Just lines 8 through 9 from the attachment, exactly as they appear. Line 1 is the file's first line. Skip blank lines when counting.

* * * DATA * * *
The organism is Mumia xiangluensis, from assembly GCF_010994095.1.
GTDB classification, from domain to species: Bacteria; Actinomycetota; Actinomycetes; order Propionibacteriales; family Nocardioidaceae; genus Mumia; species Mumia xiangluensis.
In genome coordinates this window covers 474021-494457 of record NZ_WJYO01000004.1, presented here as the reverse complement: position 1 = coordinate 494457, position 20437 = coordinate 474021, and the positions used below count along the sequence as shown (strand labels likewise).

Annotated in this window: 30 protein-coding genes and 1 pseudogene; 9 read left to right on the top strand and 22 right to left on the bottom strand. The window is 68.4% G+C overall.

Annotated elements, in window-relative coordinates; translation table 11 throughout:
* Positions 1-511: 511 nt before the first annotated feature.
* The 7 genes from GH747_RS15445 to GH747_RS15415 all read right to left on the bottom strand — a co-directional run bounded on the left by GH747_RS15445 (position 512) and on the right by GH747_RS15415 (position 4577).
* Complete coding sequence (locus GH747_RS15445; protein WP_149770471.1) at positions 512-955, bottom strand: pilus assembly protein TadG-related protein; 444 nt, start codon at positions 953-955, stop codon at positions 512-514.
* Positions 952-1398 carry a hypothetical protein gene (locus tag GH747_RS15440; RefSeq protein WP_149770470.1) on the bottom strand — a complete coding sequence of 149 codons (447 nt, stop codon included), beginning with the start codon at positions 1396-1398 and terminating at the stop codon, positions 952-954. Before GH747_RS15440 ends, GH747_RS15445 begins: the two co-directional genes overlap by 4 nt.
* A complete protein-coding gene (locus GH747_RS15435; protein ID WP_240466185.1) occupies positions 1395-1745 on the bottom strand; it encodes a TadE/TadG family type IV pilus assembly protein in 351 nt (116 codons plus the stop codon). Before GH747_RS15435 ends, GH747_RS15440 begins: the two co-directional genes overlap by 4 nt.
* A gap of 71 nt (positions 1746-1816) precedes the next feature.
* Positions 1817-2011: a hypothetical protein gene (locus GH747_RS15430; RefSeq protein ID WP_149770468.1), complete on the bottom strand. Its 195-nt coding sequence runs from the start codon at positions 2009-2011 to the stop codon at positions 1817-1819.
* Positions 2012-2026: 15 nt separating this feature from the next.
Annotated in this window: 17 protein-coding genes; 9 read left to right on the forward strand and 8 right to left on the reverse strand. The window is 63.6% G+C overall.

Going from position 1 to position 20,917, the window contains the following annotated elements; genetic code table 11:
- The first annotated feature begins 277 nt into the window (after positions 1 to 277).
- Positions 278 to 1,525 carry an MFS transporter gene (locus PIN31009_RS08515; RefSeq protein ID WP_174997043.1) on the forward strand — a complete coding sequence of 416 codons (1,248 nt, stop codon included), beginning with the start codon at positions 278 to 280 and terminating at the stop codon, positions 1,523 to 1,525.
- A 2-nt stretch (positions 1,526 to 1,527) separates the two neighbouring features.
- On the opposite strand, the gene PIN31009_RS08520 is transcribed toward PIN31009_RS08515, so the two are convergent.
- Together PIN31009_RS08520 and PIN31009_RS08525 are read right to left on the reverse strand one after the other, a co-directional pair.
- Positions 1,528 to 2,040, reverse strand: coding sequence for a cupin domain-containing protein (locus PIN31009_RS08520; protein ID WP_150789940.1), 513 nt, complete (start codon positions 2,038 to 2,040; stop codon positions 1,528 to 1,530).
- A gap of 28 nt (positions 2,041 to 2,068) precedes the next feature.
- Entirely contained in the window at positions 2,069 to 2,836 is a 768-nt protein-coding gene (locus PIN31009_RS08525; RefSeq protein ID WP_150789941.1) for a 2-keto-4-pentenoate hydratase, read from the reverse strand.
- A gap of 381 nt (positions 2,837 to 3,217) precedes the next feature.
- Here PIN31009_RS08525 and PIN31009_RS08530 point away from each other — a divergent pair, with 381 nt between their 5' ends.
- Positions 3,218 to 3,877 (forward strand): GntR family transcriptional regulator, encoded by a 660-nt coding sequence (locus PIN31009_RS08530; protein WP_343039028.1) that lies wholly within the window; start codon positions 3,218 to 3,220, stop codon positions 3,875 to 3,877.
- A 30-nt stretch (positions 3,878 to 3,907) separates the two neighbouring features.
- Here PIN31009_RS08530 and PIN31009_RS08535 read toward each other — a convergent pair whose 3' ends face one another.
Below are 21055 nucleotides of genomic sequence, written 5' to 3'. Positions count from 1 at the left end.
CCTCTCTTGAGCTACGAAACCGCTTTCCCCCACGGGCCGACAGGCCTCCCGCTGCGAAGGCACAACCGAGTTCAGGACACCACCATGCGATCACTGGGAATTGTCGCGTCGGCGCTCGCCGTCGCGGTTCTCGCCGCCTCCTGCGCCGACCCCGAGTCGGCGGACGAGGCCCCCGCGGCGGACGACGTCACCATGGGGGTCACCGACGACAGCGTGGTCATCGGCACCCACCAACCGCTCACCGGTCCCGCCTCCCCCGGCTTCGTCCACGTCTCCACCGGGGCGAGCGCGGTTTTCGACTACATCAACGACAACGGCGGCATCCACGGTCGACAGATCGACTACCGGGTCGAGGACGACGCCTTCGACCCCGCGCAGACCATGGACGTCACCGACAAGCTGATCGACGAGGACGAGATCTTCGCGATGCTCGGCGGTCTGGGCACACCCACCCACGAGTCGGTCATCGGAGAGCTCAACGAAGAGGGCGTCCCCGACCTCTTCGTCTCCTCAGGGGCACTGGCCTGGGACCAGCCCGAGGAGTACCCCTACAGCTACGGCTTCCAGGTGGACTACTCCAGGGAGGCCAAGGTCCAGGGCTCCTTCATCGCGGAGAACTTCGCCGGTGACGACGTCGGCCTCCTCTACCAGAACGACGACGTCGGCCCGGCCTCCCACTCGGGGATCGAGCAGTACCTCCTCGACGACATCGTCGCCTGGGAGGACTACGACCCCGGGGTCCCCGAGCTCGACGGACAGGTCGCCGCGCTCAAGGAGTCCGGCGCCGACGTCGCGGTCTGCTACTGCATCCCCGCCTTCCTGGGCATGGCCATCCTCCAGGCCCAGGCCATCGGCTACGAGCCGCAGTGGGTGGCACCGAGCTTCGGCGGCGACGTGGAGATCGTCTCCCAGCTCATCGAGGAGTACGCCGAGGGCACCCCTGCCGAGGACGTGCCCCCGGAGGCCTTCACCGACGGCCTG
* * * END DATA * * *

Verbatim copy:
* Complete coding sequence (locus GH747_RS15445; protein WP_149770471.1) at positions 512-955, bottom strand: pilus assembly protein TadG-related protein; 444 nt, start codon at positions 953-955, stop codon at positions 512-514.
* Positions 952-1398 carry a hypothetical protein gene (locus tag GH747_RS15440; RefSeq protein WP_149770470.1) on the bottom strand — a complete coding sequence of 149 codons (447 nt, stop codon included), beginning with the start codon at positions 1396-1398 and terminating at the stop codon, positions 952-954. Before GH747_RS15440 ends, GH747_RS15445 begins: the two co-directional genes overlap by 4 nt.